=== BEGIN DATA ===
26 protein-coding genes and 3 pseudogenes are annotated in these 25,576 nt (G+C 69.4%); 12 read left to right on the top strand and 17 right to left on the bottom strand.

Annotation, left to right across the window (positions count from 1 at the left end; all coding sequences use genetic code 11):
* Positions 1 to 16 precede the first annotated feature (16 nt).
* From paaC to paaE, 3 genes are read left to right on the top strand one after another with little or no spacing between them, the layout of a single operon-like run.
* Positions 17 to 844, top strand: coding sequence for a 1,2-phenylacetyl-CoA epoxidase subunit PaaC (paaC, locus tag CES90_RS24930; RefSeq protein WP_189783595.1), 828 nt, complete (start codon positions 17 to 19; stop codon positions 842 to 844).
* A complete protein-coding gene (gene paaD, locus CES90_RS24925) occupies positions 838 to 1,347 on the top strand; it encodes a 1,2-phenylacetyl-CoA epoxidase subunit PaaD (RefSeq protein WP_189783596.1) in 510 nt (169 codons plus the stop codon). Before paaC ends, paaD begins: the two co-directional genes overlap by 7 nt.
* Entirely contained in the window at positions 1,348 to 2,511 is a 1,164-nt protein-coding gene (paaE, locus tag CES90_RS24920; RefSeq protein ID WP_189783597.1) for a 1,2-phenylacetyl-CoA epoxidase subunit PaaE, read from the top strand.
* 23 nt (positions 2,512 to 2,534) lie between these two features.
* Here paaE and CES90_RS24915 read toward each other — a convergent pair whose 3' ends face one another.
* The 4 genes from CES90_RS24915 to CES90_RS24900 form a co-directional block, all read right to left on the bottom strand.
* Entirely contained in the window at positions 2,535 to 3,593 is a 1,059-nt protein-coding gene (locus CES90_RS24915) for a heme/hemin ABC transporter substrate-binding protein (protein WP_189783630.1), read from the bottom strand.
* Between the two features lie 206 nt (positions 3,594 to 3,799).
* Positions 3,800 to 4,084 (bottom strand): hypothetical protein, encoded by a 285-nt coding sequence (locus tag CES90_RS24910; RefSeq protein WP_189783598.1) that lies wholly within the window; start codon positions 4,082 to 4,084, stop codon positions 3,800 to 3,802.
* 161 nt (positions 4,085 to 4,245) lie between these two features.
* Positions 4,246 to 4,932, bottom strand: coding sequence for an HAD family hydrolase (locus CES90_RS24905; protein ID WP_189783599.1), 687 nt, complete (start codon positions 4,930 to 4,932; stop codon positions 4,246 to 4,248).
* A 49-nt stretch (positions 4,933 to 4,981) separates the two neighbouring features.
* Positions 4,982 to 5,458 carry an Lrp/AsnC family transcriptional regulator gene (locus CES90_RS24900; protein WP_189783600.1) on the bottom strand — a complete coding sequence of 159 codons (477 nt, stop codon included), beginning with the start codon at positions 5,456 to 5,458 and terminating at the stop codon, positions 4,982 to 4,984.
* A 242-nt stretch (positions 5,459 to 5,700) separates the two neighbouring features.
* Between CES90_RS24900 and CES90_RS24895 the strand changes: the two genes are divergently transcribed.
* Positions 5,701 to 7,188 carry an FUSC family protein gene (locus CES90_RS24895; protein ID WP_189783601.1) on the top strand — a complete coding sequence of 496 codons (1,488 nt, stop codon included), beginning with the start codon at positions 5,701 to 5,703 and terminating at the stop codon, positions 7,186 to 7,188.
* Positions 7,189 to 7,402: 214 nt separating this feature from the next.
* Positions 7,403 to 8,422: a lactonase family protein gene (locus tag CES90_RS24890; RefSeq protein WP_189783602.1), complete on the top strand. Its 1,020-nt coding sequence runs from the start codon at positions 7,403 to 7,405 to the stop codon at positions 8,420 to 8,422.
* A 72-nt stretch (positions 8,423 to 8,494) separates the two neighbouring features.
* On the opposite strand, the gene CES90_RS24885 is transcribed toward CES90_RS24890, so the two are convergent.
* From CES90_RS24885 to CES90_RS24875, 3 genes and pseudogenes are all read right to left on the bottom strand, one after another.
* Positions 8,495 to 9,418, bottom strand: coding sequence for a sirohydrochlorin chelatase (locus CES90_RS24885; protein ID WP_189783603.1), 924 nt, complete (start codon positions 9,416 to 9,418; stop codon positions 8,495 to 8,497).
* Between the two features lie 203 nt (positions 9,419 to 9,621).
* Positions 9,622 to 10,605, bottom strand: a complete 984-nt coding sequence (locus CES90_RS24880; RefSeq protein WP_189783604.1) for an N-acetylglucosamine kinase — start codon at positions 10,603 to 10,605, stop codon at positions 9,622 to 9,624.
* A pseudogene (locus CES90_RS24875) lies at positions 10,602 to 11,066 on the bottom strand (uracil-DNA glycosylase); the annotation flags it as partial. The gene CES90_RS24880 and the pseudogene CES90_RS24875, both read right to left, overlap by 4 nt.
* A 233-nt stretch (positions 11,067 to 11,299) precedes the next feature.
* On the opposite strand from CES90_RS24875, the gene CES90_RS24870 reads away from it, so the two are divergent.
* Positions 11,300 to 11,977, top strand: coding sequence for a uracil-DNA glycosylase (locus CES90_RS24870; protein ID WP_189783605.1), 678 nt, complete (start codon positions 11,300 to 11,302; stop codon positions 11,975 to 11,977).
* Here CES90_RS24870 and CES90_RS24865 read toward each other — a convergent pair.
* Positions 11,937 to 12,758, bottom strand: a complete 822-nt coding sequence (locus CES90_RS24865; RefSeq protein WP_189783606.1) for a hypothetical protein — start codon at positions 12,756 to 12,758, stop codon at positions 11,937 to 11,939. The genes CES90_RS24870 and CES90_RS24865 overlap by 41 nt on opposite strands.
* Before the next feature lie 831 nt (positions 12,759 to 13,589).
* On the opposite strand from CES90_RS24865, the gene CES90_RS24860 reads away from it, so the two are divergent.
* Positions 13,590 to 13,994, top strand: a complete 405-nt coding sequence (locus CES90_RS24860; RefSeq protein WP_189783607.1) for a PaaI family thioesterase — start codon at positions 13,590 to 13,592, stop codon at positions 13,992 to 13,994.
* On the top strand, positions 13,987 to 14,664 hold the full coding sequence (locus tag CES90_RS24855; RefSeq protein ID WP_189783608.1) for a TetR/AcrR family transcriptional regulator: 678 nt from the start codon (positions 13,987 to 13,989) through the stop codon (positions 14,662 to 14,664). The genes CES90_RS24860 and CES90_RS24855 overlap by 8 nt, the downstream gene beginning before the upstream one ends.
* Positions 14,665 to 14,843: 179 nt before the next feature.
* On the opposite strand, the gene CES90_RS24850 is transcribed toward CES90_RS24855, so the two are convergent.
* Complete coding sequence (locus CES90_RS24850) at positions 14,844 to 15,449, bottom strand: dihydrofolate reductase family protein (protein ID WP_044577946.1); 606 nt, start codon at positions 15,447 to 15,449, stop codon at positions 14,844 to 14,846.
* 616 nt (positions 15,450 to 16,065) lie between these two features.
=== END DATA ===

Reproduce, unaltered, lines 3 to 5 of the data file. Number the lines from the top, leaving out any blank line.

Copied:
* Positions 1 to 16 precede the first annotated feature (16 nt).
* From paaC to paaE, 3 genes are read left to right on the top strand one after another with little or no spacing between them, the layout of a single operon-like run.
* Positions 17 to 844, top strand: coding sequence for a 1,2-phenylacetyl-CoA epoxidase subunit PaaC (paaC, locus tag CES90_RS24930; RefSeq protein WP_189783595.1), 828 nt, complete (start codon positions 17 to 19; stop codon positions 842 to 844).